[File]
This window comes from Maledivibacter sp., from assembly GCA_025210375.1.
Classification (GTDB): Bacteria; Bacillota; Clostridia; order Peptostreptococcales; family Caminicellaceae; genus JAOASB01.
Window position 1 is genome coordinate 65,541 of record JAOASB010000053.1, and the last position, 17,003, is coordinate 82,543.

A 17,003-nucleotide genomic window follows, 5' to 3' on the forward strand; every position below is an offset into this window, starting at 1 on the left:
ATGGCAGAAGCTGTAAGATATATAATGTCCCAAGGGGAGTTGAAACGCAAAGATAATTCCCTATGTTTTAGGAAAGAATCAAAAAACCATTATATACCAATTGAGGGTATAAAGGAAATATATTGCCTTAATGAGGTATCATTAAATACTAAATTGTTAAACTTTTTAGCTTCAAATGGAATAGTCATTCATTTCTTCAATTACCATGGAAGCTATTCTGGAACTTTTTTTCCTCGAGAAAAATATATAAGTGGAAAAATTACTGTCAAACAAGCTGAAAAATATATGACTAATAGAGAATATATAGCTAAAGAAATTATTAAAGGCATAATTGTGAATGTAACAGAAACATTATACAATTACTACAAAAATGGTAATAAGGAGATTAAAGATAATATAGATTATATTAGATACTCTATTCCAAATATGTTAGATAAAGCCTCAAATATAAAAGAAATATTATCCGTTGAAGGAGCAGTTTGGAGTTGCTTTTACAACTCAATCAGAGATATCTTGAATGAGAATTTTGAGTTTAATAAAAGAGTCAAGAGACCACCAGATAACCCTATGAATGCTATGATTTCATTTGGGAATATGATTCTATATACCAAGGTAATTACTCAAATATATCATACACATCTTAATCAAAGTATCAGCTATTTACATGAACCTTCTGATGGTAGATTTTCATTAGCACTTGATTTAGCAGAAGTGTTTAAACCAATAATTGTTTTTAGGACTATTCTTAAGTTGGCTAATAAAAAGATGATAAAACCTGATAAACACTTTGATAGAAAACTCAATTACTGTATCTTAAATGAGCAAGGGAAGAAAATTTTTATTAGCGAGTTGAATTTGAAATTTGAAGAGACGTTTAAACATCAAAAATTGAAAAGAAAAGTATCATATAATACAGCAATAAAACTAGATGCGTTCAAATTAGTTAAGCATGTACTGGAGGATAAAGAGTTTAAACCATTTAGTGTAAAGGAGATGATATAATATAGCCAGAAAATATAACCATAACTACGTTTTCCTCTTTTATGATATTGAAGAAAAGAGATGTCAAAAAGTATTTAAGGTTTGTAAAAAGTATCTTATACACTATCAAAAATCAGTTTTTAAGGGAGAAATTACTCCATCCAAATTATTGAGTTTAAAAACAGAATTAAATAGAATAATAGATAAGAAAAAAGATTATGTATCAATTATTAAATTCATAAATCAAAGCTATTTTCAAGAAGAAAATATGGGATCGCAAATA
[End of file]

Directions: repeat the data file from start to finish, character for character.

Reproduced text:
This window comes from Maledivibacter sp., from assembly GCA_025210375.1.
Classification (GTDB): Bacteria; Bacillota; Clostridia; order Peptostreptococcales; family Caminicellaceae; genus JAOASB01.
Window position 1 is genome coordinate 65,541 of record JAOASB010000053.1, and the last position, 17,003, is coordinate 82,543.

A 17,003-nucleotide genomic window follows, 5' to 3' on the forward strand; every position below is an offset into this window, starting at 1 on the left:
ATGGCAGAAGCTGTAAGATATATAATGTCCCAAGGGGAGTTGAAACGCAAAGATAATTCCCTATGTTTTAGGAAAGAATCAAAAAACCATTATATACCAATTGAGGGTATAAAGGAAATATATTGCCTTAATGAGGTATCATTAAATACTAAATTGTTAAACTTTTTAGCTTCAAATGGAATAGTCATTCATTTCTTCAATTACCATGGAAGCTATTCTGGAACTTTTTTTCCTCGAGAAAAATATATAAGTGGAAAAATTACTGTCAAACAAGCTGAAAAATATATGACTAATAGAGAATATATAGCTAAAGAAATTATTAAAGGCATAATTGTGAATGTAACAGAAACATTATACAATTACTACAAAAATGGTAATAAGGAGATTAAAGATAATATAGATTATATTAGATACTCTATTCCAAATATGTTAGATAAAGCCTCAAATATAAAAGAAATATTATCCGTTGAAGGAGCAGTTTGGAGTTGCTTTTACAACTCAATCAGAGATATCTTGAATGAGAATTTTGAGTTTAATAAAAGAGTCAAGAGACCACCAGATAACCCTATGAATGCTATGATTTCATTTGGGAATATGATTCTATATACCAAGGTAATTACTCAAATATATCATACACATCTTAATCAAAGTATCAGCTATTTACATGAACCTTCTGATGGTAGATTTTCATTAGCACTTGATTTAGCAGAAGTGTTTAAACCAATAATTGTTTTTAGGACTATTCTTAAGTTGGCTAATAAAAAGATGATAAAACCTGATAAACACTTTGATAGAAAACTCAATTACTGTATCTTAAATGAGCAAGGGAAGAAAATTTTTATTAGCGAGTTGAATTTGAAATTTGAAGAGACGTTTAAACATCAAAAATTGAAAAGAAAAGTATCATATAATACAGCAATAAAACTAGATGCGTTCAAATTAGTTAAGCATGTACTGGAGGATAAAGAGTTTAAACCATTTAGTGTAAAGGAGATGATATAATATAGCCAGAAAATATAACCATAACTACGTTTTCCTCTTTTATGATATTGAAGAAAAGAGATGTCAAAAAGTATTTAAGGTTTGTAAAAAGTATCTTATACACTATCAAAAATCAGTTTTTAAGGGAGAAATTACTCCATCCAAATTATTGAGTTTAAAAACAGAATTAAATAGAATAATAGATAAGAAAAAAGATTATGTATCAATTATTAAATTCATAAATCAAAGCTATTTTCAAGAAGAAAATATGGGATCGCAAATA